History Repeats: How 2008 Reflected the Past

Traders on the floor of the New York Stock Exchange, Tuesday, March 18, 2008, digest the Federal Reserve's decision to cut interest rates by three-quarters of a percentage point. Many investors had expected a cut of a full percentage point. (Image credit: AP Photo/Richard Drew.)

For all the talk about change, everything old seemed oddly new again in 2008. The events of this year, perhaps more than any other, had a way of dredging up historic memories, bad and good — from the ongoing, Depression-like economic scare to the Civil Rights struggles that led to Barack Obama's milestone election win.

Overall, 2008 was a year that made more sense if you had paid attention in history class. Here's how:

2008 was like the 1930s With the economic plummet taking firm hold of the national consciousness in the latter half of the year, talk about the possibility of "another Depression" had journalists scrambling for their Cliff Notes on the original incarnation. The Great Depression was long, deep and devastating, and while it doesn't seem likely the latest downturn will be anywhere near as bad, lessons learned from the mistakes and successes of the 1930s should come in handy for today's politicians.

2008 was like the 1980s The world descended upon China in August for the Summer Olympics, turning a spotlight on the country for better (friendly people, rich culture) or for worse (media restrictions, controversial gymnasts). It felt a bit like the 1980s, when the insular, 30-year-old republic first started to open its doors to the West, seeking economic progress and acceptance. What the world saw was a big, complex place filled with potential, but one also facing some serious growing pains in the form of student protests.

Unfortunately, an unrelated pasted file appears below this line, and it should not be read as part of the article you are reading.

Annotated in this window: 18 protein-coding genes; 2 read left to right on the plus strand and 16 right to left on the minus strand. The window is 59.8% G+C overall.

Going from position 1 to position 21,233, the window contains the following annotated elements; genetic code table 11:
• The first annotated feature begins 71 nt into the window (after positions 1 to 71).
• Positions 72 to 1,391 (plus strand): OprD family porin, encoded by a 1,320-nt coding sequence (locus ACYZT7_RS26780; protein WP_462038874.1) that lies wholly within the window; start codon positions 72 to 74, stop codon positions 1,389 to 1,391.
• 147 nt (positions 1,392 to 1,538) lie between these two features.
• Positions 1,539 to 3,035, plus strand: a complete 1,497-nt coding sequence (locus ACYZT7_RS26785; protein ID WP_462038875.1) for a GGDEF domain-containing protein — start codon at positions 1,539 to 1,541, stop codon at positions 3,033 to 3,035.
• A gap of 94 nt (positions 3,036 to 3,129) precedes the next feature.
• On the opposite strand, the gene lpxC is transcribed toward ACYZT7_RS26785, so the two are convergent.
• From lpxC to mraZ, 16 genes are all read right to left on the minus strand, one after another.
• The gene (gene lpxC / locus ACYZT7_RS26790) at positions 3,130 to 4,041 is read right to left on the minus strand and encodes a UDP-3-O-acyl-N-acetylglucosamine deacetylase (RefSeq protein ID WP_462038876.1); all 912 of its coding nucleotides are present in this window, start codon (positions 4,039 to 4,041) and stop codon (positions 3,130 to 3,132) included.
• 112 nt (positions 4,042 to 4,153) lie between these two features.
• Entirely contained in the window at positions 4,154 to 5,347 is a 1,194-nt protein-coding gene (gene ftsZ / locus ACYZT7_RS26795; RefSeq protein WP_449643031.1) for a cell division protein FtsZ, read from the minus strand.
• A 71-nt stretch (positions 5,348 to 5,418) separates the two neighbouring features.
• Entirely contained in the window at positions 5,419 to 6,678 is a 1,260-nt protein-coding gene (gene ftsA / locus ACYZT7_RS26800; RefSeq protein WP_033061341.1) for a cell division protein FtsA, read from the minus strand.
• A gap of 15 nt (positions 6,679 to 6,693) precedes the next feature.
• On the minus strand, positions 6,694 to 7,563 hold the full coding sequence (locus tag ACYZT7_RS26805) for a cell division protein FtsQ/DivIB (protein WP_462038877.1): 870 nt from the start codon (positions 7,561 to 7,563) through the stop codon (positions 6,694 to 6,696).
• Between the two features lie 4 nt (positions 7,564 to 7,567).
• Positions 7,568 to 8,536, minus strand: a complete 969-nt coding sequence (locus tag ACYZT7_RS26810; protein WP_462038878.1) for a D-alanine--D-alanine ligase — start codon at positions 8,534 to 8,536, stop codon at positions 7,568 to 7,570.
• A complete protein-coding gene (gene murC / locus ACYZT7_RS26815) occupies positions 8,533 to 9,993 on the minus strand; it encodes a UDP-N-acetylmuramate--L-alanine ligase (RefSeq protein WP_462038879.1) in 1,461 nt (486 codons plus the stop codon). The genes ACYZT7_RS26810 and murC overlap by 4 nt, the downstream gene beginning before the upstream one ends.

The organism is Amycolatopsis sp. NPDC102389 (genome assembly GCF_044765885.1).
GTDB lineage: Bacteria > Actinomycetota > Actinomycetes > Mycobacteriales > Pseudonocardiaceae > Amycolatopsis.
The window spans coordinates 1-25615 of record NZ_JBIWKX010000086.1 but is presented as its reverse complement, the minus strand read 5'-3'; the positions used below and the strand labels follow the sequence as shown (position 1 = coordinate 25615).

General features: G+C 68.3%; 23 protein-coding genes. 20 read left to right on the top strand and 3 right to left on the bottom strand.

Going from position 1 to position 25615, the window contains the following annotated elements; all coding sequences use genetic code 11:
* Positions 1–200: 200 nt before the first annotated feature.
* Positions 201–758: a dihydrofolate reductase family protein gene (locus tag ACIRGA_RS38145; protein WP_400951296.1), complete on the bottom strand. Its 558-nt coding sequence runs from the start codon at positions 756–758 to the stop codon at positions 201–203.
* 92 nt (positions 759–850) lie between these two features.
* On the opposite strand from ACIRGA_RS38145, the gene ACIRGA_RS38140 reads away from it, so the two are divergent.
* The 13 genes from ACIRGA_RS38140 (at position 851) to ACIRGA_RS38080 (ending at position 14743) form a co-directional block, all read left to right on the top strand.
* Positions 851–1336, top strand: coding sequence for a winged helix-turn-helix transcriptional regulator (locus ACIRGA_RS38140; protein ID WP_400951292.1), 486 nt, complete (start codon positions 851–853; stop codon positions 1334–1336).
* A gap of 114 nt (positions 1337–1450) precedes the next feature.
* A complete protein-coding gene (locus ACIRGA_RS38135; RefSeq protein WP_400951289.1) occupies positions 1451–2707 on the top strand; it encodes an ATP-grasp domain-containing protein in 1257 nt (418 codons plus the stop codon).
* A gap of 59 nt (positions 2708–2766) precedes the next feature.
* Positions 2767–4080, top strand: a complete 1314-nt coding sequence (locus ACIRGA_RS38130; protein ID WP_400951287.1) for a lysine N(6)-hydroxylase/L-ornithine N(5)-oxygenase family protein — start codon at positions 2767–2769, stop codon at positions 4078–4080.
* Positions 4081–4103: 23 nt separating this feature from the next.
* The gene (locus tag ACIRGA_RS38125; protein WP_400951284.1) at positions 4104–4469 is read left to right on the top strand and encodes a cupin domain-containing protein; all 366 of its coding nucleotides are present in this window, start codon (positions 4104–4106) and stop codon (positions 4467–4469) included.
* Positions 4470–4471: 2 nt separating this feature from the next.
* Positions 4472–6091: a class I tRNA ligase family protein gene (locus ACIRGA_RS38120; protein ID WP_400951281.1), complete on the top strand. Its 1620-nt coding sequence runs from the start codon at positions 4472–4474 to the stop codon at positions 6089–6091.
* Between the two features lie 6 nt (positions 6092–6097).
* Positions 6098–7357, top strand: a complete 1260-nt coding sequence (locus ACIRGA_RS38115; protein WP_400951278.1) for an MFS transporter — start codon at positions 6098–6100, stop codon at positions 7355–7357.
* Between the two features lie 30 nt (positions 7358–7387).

2008 was like the 1970s Also in August, Russia rolled into neighboring nation and former Soviet republic Georgia in an invasion eerily reminiscent of the USSR's expansionary campaigns during the Cold War. Back then, the United States was committed to fighting the spread of Communism and backed the Soviets' opponents. Today, things are a bit more complicated, and there was brief but widespread alarm that the United States and its allies may be forced to pick up arms against Russia again. Georgia and Russia ultimately came to a peace agreement on their own, though observers worry it could be a sign of things to come.

2008 was like 2005 As Hurricane Ike sped towards the U.S. Gulf Coast in early September all eyes were on New Orleans, which just three years earlier had been ravaged by Hurricane Katrina. Luckily for that city's vulnerable levees but unfortunately for the state of Texas, the storm shifted westward and hit the low-lying island of Galveston as well as Houston. Advanced, urgent evacuation orders were credited with saving many lives, but as happened in 2005, many people ignored the call to flee.

2008 was like the 1960s Barack Obama was the uncontested newsmaker of the year with his historic election win on Nov. 4, which will make him the nation's first African-American president when he is inaugurated Jan. 20. It's a momentous occasion, especially considering that when Obama was born in 1961 at the height of the Civil Rights movement and during the summer of Freedom Rides, blacks hadn't yet been guaranteed the right to vote safely and without discrimination.

Heather Whipps is a freelance writer with an anthropology degree from McGill University in Montreal, Canada. Her History Today column appears regularly on LiveScience.

Heather Whipps
Heather Whipps writes about history, anthropology and health for Live Science. She received her Diploma of College Studies in Social Sciences from John Abbott College and a Bachelor of Arts in Anthropology from McGill University, both in Quebec. She has hiked with mountain gorillas in Rwanda, and is an avid athlete and watcher of sports, particularly her favorite ice hockey team, the Montreal Canadiens. Oh yeah, she hates papaya.